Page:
One Flew into the cuckoo’s nest

I HAVE only had one encounter with the late philosopher Prof Antony Flew – and it jolted me out of the near-comatose state I was in at a very boring National Secular Society AGM in the mid-1970s.

Flew, then a member of the NSS a good while before he completely mislaid his marbles and found God, loudly called out my name and demanded that I publicly declare whether or not I was a member of the Communist Party.  Puzzled, and now wide-awake, I demanded to know what prompted the question.

Flew snorted that he took the gravest exception to a several articles I had written in the Freethinker, attacking South Africa’s Christian national’s apartheid regime, and calling for its overthrow.  These, he said, could only have been penned by “a seditious communist”, and expressed his full support for the South African government. I politely replied that he was making “a complete horse’s arse of himself”, whereupon he threw a bunch of papers he was holding into the air, and flounced out of the meeting room.

My recollection of that meeting was prompted by the sight yesterday of Flew’s photograph, dredged up from Noah’s Arkives, on the front page of the newly-launched Regal Standard.

The Regal Standard has been produced as an antidote to the Global Atheist Convention, to be held in Melbourne in April.

According to this report, the ridiculous rag is the “brainchild” of semi-retired, semi-intelligent pastor Dennis Prince,  co-founder of Kingston City Church in Clarinda, who “felt God” tapping him on the shoulder to tell him that the convention was happening on his watch, and he had to do something about it. So he spent $A5000 and some 300 hours producing the paper featuring a dead crypto-fascist twit on the front page, and needs to sell 45,000 at an average of 20¢ each to recover his costs. He said:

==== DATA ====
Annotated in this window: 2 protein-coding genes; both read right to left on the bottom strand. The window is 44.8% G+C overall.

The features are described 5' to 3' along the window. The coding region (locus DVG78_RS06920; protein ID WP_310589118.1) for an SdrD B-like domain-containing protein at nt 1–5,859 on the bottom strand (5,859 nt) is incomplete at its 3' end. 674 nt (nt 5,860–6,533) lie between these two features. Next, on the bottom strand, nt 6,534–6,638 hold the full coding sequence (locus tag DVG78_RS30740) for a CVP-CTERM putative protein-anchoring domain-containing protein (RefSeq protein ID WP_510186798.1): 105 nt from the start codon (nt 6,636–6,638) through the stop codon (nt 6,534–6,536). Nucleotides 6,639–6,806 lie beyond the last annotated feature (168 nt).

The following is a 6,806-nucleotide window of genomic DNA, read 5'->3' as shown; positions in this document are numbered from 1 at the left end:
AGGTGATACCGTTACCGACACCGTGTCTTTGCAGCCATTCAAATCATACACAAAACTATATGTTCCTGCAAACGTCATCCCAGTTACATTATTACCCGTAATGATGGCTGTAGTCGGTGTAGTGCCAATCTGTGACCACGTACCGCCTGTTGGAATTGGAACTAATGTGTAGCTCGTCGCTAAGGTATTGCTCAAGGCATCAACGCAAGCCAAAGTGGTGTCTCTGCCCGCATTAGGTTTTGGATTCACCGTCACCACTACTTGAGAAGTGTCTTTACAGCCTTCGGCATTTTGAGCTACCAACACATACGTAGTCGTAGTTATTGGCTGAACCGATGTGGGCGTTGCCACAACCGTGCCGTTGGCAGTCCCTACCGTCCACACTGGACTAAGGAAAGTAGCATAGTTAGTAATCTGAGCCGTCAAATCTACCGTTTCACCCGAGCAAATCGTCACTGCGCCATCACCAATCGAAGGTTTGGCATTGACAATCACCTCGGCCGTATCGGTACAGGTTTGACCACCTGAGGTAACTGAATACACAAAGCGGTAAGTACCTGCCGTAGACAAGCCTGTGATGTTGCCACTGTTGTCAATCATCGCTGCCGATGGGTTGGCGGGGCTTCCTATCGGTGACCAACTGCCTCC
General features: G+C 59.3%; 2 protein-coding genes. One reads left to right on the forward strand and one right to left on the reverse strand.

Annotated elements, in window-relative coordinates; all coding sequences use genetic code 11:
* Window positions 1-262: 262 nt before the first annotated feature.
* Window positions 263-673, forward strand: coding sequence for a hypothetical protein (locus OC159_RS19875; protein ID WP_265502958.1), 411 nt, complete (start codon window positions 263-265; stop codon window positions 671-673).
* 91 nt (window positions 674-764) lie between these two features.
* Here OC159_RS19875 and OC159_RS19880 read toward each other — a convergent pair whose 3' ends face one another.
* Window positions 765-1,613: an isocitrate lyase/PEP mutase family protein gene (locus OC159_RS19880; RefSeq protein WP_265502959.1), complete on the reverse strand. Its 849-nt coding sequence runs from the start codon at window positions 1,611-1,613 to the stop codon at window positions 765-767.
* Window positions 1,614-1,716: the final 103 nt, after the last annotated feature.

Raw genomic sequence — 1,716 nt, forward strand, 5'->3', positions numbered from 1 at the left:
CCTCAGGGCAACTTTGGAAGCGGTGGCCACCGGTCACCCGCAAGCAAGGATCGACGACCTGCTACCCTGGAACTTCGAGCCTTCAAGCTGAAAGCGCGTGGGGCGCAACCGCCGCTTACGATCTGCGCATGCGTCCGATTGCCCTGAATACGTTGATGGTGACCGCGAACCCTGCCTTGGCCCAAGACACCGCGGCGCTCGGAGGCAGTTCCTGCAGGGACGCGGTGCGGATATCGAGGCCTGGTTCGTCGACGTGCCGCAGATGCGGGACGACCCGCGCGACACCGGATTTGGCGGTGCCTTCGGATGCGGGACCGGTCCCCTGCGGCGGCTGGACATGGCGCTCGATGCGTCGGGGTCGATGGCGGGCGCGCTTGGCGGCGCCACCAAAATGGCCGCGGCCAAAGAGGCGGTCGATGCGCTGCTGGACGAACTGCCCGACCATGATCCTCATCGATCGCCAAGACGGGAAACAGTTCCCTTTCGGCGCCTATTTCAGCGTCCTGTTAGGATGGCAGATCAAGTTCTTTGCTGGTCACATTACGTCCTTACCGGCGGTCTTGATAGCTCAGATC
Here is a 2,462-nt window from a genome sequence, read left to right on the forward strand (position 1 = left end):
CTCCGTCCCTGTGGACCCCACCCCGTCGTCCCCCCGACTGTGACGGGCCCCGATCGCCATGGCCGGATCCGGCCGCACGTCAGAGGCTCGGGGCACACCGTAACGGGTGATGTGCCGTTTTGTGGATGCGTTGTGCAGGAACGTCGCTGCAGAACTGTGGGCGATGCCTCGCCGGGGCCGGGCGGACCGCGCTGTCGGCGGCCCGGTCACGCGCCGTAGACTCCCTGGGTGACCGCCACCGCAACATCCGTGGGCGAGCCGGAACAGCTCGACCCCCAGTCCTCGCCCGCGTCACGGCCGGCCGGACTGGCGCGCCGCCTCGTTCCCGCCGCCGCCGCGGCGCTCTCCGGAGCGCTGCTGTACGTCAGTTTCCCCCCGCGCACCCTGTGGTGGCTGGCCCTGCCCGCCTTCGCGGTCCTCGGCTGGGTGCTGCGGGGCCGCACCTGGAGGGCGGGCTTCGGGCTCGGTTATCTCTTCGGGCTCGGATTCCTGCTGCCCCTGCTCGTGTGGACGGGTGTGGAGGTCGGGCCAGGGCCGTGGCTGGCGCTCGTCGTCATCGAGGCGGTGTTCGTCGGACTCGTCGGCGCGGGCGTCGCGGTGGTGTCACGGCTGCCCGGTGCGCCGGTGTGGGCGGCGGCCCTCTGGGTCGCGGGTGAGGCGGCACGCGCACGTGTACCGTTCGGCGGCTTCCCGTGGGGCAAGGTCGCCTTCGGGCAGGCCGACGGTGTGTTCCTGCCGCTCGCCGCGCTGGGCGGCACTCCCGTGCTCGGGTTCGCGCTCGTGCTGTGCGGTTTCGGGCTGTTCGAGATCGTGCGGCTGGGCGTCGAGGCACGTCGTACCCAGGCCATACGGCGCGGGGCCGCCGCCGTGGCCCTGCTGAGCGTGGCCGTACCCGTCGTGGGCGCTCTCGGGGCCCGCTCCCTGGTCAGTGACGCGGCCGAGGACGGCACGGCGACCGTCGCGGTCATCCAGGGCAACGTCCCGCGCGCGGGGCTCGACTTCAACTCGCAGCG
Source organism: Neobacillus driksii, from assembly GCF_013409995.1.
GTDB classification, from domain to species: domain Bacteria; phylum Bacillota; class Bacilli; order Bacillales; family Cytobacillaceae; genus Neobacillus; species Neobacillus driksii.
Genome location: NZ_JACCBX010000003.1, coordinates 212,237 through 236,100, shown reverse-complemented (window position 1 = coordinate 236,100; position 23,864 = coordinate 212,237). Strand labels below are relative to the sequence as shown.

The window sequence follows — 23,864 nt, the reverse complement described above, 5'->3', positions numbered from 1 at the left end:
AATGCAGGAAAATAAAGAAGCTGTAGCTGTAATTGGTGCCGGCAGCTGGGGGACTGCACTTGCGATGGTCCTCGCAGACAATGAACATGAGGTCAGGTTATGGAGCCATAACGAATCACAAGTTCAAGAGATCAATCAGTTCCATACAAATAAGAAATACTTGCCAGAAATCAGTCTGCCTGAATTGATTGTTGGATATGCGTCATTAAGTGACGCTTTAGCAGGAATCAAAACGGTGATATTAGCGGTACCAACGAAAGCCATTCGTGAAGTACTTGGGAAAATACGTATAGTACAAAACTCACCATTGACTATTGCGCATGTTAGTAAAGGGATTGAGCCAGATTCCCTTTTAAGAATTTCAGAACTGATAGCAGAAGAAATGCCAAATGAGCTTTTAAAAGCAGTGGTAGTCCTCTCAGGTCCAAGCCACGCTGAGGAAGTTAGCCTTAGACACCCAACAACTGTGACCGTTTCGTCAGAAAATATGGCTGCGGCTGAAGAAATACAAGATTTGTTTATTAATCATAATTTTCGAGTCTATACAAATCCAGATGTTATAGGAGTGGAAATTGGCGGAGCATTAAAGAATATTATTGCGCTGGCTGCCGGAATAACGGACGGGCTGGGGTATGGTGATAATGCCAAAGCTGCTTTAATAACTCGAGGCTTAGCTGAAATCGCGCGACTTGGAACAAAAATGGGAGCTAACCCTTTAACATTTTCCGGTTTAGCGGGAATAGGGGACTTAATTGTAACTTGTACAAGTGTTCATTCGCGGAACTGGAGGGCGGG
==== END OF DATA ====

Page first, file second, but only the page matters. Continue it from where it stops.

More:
It surprised me when I got all the articles together how compelling was the case for God and his greatness. I was delighted and humbled by that. But I know that atheists will raise hard questions – some are insurmountable.

No. Really?

The lunatic added:

People know intuitively that God is there, we see it in the morals of creations. The paper should not try to defend God but honour him and reveal something of his work.

While I’m disturbed about the convention, I see a positive spin-off. Public interest will be stimulated, and we get to give the answers. Otherwise the gullible will be led down the garden path.

Convention organiser David Nicholls, President of the Atheist Foundation of Australia sees the paper as:

A sign of desperation by the creationist camp. I’m certain the people on the creation side think we are the work of the devil.

Antony Flew in 2004

The 2012 convention has an even stronger line-up of speakers than the first in 2010, including Richard Dawkins and Ayaan Hirsi Ali, philosophers Daniel Dennett and Sam Harris and cosmologist Lawrence Krauss.

Meanwhile, Creation Ministries grizzled that:

There is little doubt that the media will give full-on coverage as they did last time, with features and interviews sympathetic to the atheists and antagonistic toward God …  It’s unlikely the media will give Christians opportunity to balance atheistic misinformation about science and the Christian faith. At the last convention in 2010 the ABC and Melbourne Age effectively acted as a mouthpiece for the godless program.

But CMI says every cloud has a silver lining: